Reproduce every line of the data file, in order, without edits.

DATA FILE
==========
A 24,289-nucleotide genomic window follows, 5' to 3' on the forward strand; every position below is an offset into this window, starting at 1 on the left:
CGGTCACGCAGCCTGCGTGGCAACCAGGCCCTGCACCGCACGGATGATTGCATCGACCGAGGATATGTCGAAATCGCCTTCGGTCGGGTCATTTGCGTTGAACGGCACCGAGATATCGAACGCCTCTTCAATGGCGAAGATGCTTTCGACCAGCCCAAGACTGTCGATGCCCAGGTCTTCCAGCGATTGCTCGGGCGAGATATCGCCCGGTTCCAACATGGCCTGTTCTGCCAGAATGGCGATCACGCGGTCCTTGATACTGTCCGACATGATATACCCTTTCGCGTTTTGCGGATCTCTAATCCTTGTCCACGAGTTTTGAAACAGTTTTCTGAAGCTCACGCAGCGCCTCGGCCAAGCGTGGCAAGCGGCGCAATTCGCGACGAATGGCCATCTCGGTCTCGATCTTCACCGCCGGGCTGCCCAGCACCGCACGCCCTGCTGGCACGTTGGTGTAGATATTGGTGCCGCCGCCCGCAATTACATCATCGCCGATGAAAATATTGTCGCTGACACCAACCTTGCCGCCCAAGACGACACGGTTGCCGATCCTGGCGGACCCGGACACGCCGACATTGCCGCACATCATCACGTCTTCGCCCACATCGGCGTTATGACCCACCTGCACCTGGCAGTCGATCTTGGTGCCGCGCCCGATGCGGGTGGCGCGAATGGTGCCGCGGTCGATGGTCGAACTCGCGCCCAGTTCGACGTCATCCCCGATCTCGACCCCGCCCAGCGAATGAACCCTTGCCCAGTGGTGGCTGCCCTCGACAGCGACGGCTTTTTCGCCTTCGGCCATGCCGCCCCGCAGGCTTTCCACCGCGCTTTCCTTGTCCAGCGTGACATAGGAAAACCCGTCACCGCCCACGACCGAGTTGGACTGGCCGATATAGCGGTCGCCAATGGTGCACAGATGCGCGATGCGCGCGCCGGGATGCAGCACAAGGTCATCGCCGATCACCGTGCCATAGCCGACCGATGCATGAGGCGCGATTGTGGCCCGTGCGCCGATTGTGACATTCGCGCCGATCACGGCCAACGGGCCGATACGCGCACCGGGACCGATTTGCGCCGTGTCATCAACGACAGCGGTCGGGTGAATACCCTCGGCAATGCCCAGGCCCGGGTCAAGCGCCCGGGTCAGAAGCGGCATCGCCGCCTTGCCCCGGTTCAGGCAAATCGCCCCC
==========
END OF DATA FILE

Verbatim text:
A 24,289-nucleotide genomic window follows, 5' to 3' on the forward strand; every position below is an offset into this window, starting at 1 on the left:
CGGTCACGCAGCCTGCGTGGCAACCAGGCCCTGCACCGCACGGATGATTGCATCGACCGAGGATATGTCGAAATCGCCTTCGGTCGGGTCATTTGCGTTGAACGGCACCGAGATATCGAACGCCTCTTCAATGGCGAAGATGCTTTCGACCAGCCCAAGACTGTCGATGCCCAGGTCTTCCAGCGATTGCTCGGGCGAGATATCGCCCGGTTCCAACATGGCCTGTTCTGCCAGAATGGCGATCACGCGGTCCTTGATACTGTCCGACATGATATACCCTTTCGCGTTTTGCGGATCTCTAATCCTTGTCCACGAGTTTTGAAACAGTTTTCTGAAGCTCACGCAGCGCCTCGGCCAAGCGTGGCAAGCGGCGCAATTCGCGACGAATGGCCATCTCGGTCTCGATCTTCACCGCCGGGCTGCCCAGCACCGCACGCCCTGCTGGCACGTTGGTGTAGATATTGGTGCCGCCGCCCGCAATTACATCATCGCCGATGAAAATATTGTCGCTGACACCAACCTTGCCGCCCAAGACGACACGGTTGCCGATCCTGGCGGACCCGGACACGCCGACATTGCCGCACATCATCACGTCTTCGCCCACATCGGCGTTATGACCCACCTGCACCTGGCAGTCGATCTTGGTGCCGCGCCCGATGCGGGTGGCGCGAATGGTGCCGCGGTCGATGGTCGAACTCGCGCCCAGTTCGACGTCATCCCCGATCTCGACCCCGCCCAGCGAATGAACCCTTGCCCAGTGGTGGCTGCCCTCGACAGCGACGGCTTTTTCGCCTTCGGCCATGCCGCCCCGCAGGCTTTCCACCGCGCTTTCCTTGTCCAGCGTGACATAGGAAAACCCGTCACCGCCCACGACCGAGTTGGACTGGCCGATATAGCGGTCGCCAATGGTGCACAGATGCGCGATGCGCGCGCCGGGATGCAGCACAAGGTCATCGCCGATCACCGTGCCATAGCCGACCGATGCATGAGGCGCGATTGTGGCCCGTGCGCCGATTGTGACATTCGCGCCGATCACGGCCAACGGGCCGATACGCGCACCGGGACCGATTTGCGCCGTGTCATCAACGACAGCGGTCGGGTGAATACCCTCGGCAATGCCCAGGCCCGGGTCAAGCGCCCGGGTCAGAAGCGGCATCGCCGCCTTGCCCCGGTTCAGGCAAATCGCCCCC